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PLOS Papers on FANCJ in Cancer, Host Factors Influencing Wound Microbiome, RapidRat

In PLOS Genetics, researchers from the University of Zurich and New York University School of Medicine explore previously reported ties between cancer and mutations in the iron-sulfur (FeS) domain of the Fancomi anemia-related, DNA helicase enzyme-coding gene FANCJ. In a series of site-directed mutagenesis, cell line experiments, assays, and more, the team found that the mutations in the FeS domain alter the enzyme's G-quadruplex, or G4, metabolism, apparently leading to enhanced sensitivity to drugs that stabilize these G4 structures, including a small molecule called CX-5461 being tested in early stage trials of individuals with BRCA-mutated tumors. Based on their findings, the authors suggest that the protein typically "resolves G4 structures in the context of the replisome to allow replication through guanine-rich regions of the genome," while alterations that significantly impact helicase activity or iron-sulfur co-factor binding by FANCJ "are sufficient to render cells more sensitive to CX-5461 treatment."

A Texas Tech University-led team shares findings from a genome-wide association study aimed at uncovering host genetic factors influencing the microbial communities found at chronic wound sites for a paper appearing in PLOS Pathogens. By bringing together host genotyping profiles and 16S ribosomal RNA sequencing data from wound samples in dozens of individuals treated for chronic wounds, the researchers identified and attempted to validate eight wound microbiome candidate SNPs. In particular, they flagged host variants in the TLN2 and ZNF521 genes that appeared to influence the representation by Pseudomonas aeruginosa and Staphylococcus epidermidis pathogens in the wound microbiome, along with SNPs at half a dozen loci with ties to wound microbiome diversity features that can influence wound healing.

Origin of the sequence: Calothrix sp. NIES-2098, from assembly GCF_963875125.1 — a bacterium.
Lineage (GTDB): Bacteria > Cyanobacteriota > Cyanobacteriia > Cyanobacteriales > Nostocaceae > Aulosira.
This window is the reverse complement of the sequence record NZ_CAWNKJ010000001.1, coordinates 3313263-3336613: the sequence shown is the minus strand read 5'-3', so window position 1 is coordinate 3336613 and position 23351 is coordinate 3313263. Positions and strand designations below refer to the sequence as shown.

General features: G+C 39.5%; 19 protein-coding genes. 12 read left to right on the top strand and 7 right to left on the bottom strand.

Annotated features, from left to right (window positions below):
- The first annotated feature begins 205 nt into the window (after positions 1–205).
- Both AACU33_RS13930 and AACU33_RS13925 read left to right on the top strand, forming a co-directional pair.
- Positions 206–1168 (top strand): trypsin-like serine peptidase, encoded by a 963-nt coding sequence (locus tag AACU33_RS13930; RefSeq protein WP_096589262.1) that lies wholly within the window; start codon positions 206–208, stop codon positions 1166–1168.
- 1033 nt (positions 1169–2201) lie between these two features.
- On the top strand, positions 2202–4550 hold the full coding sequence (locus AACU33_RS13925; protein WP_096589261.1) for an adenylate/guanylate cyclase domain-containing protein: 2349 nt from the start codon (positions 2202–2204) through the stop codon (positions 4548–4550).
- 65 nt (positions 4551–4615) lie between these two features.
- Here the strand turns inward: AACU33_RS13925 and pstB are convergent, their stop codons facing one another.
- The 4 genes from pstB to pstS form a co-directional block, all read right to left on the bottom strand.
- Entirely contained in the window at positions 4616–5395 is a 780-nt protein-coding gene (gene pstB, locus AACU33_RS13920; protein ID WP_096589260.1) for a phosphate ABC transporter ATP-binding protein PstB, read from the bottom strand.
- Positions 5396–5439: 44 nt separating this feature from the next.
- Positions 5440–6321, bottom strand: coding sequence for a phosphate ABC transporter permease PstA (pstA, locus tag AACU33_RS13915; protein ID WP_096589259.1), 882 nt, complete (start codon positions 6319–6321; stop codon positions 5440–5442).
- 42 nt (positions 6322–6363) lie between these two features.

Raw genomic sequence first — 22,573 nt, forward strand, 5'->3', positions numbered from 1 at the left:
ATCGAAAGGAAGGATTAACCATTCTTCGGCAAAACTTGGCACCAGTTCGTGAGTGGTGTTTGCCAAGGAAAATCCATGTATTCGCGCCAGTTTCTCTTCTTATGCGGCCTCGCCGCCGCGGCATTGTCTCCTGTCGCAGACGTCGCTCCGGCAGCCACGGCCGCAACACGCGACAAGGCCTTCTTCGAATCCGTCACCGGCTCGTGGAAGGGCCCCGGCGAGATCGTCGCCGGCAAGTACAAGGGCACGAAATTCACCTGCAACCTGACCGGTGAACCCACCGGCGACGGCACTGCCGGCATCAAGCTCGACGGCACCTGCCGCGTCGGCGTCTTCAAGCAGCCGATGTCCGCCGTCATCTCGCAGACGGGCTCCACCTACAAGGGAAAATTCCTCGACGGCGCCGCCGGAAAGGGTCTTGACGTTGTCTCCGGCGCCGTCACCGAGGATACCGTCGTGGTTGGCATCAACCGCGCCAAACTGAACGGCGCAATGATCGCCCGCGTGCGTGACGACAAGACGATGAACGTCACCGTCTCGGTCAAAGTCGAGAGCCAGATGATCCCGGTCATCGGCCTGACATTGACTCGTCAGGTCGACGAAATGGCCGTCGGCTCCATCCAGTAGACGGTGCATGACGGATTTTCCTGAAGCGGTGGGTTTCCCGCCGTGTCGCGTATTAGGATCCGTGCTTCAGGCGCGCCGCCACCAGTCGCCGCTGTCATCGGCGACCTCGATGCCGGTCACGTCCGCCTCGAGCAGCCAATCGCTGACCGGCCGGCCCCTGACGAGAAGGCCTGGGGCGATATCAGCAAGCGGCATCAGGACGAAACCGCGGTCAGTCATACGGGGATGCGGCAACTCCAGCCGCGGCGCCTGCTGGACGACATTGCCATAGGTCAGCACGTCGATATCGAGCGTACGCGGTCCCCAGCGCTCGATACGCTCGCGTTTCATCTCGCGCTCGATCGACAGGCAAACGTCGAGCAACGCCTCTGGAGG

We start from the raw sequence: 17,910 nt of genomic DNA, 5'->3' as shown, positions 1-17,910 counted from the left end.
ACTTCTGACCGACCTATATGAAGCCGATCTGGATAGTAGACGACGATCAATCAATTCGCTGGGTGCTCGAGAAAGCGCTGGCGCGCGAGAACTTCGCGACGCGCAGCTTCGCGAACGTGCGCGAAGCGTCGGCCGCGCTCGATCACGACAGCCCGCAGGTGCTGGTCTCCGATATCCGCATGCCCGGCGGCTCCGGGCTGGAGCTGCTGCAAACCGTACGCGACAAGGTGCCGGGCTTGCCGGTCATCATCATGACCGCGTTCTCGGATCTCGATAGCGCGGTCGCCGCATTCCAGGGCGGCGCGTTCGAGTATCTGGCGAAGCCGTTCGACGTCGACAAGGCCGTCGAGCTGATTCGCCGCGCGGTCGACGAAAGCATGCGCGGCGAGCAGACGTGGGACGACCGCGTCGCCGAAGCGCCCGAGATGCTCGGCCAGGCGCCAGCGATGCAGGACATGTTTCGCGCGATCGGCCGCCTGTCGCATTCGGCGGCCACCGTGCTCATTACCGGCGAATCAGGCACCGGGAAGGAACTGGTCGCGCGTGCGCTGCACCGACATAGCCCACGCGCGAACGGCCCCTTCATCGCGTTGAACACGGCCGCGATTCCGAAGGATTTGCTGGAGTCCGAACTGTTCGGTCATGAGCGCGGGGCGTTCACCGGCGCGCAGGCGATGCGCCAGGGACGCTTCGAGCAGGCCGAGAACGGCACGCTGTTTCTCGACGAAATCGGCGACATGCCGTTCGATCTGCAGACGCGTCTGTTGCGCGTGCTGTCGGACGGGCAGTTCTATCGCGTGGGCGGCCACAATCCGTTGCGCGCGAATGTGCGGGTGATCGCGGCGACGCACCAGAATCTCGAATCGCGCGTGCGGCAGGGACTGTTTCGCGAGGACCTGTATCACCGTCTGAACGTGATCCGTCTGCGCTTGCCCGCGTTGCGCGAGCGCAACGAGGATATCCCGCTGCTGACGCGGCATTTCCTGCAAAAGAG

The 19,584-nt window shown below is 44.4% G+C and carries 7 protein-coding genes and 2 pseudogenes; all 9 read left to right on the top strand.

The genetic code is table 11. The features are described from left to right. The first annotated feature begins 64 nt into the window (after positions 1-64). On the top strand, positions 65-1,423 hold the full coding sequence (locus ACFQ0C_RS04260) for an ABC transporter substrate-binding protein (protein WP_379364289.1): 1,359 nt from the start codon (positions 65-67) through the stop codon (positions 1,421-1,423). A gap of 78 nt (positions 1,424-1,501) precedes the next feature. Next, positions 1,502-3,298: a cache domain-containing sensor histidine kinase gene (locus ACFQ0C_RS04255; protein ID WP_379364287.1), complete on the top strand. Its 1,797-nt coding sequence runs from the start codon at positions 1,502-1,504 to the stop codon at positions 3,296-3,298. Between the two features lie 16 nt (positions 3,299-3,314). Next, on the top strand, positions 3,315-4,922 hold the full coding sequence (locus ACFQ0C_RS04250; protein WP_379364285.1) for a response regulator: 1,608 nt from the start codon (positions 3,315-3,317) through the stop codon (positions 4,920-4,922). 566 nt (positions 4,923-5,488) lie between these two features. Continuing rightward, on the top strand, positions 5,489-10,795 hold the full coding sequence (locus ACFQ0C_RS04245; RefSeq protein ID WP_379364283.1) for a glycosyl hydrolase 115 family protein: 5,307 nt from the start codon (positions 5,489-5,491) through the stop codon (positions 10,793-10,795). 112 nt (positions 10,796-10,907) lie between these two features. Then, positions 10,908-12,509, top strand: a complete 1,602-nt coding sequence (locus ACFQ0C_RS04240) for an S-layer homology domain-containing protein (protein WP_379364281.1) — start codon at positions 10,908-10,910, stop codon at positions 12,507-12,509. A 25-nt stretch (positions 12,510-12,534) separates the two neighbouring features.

Researchers from the University of British Columbia and Parks Canada report in PLOS One on a genotyping-by-sequencing-based strategy dubbed RapidRat for finding traces of invasive brown (Rattus norvegicus) and black (R. rattus) rat species on the Haida Gwaii islands off of the British Columbia coast. Using primers targeting hundreds of variable rat loci, the team came up with a genotyping-in-thousands by sequencing, or GT-seq, panel for genotyping brown and black rats on the islands of Agglomerate, Hotspring, and Ramsay and teasing apart rat population structures at these sites — an approach that appeared to compare favorably with prior double-digest restriction-site associated DNA sequencing. "Overall, we demonstrated that RapidRat is an effective tool for managing invasive rat populations in Haida Gwaii," the authors note, "and provided a clear framework for GT-seq panel development for informing biodiversity conservation in other systems."